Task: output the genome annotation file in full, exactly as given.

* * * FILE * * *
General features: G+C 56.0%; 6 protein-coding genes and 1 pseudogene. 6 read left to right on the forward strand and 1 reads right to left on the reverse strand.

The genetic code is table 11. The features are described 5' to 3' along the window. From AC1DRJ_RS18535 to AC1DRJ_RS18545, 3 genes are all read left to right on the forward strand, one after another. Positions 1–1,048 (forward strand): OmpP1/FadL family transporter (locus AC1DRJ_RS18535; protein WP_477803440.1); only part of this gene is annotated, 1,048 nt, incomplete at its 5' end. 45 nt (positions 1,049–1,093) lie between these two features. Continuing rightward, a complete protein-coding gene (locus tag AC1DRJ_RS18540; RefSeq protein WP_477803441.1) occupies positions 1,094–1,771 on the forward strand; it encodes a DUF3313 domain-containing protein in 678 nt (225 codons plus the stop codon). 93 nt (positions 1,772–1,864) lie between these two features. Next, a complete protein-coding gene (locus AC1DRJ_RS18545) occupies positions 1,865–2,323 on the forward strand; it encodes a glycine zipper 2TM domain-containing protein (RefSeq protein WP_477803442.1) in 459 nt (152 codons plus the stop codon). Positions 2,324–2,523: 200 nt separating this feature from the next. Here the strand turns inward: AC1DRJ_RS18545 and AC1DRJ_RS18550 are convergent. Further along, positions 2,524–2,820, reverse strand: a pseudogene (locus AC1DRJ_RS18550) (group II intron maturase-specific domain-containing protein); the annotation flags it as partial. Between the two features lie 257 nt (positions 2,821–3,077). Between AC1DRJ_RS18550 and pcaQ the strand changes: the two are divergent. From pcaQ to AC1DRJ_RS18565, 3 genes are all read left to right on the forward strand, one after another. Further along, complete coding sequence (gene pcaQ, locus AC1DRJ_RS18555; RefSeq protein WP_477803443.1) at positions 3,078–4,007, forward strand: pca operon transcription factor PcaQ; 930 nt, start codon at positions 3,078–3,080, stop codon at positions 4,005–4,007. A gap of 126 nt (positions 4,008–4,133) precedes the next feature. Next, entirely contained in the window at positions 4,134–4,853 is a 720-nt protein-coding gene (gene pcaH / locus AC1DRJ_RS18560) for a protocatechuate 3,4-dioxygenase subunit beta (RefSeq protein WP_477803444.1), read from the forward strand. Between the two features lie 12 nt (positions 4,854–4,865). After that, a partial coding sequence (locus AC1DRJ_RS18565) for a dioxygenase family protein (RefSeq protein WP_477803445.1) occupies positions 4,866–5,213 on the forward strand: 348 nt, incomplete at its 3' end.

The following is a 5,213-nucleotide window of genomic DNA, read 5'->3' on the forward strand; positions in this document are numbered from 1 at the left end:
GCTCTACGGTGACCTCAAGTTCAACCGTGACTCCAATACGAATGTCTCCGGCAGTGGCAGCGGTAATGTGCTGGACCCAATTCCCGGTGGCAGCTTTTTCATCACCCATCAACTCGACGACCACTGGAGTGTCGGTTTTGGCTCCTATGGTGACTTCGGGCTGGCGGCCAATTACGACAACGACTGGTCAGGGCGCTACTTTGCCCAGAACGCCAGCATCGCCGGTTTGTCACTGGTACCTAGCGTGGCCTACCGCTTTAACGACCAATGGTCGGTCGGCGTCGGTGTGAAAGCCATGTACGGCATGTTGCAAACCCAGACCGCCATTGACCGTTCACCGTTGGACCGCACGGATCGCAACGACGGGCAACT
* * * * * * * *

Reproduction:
General features: G+C 56.0%; 6 protein-coding genes and 1 pseudogene. 6 read left to right on the forward strand and 1 reads right to left on the reverse strand.

The genetic code is table 11. The features are described 5' to 3' along the window. From AC1DRJ_RS18535 to AC1DRJ_RS18545, 3 genes are all read left to right on the forward strand, one after another. Positions 1–1,048 (forward strand): OmpP1/FadL family transporter (locus AC1DRJ_RS18535; protein WP_477803440.1); only part of this gene is annotated, 1,048 nt, incomplete at its 5' end. 45 nt (positions 1,049–1,093) lie between these two features. Continuing rightward, a complete protein-coding gene (locus tag AC1DRJ_RS18540; RefSeq protein WP_477803441.1) occupies positions 1,094–1,771 on the forward strand; it encodes a DUF3313 domain-containing protein in 678 nt (225 codons plus the stop codon). 93 nt (positions 1,772–1,864) lie between these two features. Next, a complete protein-coding gene (locus AC1DRJ_RS18545) occupies positions 1,865–2,323 on the forward strand; it encodes a glycine zipper 2TM domain-containing protein (RefSeq protein WP_477803442.1) in 459 nt (152 codons plus the stop codon). Positions 2,324–2,523: 200 nt separating this feature from the next. Here the strand turns inward: AC1DRJ_RS18545 and AC1DRJ_RS18550 are convergent. Further along, positions 2,524–2,820, reverse strand: a pseudogene (locus AC1DRJ_RS18550) (group II intron maturase-specific domain-containing protein); the annotation flags it as partial. Between the two features lie 257 nt (positions 2,821–3,077). Between AC1DRJ_RS18550 and pcaQ the strand changes: the two are divergent. From pcaQ to AC1DRJ_RS18565, 3 genes are all read left to right on the forward strand, one after another. Further along, complete coding sequence (gene pcaQ, locus AC1DRJ_RS18555; RefSeq protein WP_477803443.1) at positions 3,078–4,007, forward strand: pca operon transcription factor PcaQ; 930 nt, start codon at positions 3,078–3,080, stop codon at positions 4,005–4,007. A gap of 126 nt (positions 4,008–4,133) precedes the next feature. Next, entirely contained in the window at positions 4,134–4,853 is a 720-nt protein-coding gene (gene pcaH / locus AC1DRJ_RS18560) for a protocatechuate 3,4-dioxygenase subunit beta (RefSeq protein WP_477803444.1), read from the forward strand. Between the two features lie 12 nt (positions 4,854–4,865). After that, a partial coding sequence (locus AC1DRJ_RS18565) for a dioxygenase family protein (RefSeq protein WP_477803445.1) occupies positions 4,866–5,213 on the forward strand: 348 nt, incomplete at its 3' end.

The following is a 5,213-nucleotide window of genomic DNA, read 5'->3' on the forward strand; positions in this document are numbered from 1 at the left end:
GCTCTACGGTGACCTCAAGTTCAACCGTGACTCCAATACGAATGTCTCCGGCAGTGGCAGCGGTAATGTGCTGGACCCAATTCCCGGTGGCAGCTTTTTCATCACCCATCAACTCGACGACCACTGGAGTGTCGGTTTTGGCTCCTATGGTGACTTCGGGCTGGCGGCCAATTACGACAACGACTGGTCAGGGCGCTACTTTGCCCAGAACGCCAGCATCGCCGGTTTGTCACTGGTACCTAGCGTGGCCTACCGCTTTAACGACCAATGGTCGGTCGGCGTCGGTGTGAAAGCCATGTACGGCATGTTGCAAACCCAGACCGCCATTGACCGTTCACCGTTGGACCGCACGGATCGCAACGACGGGCAACT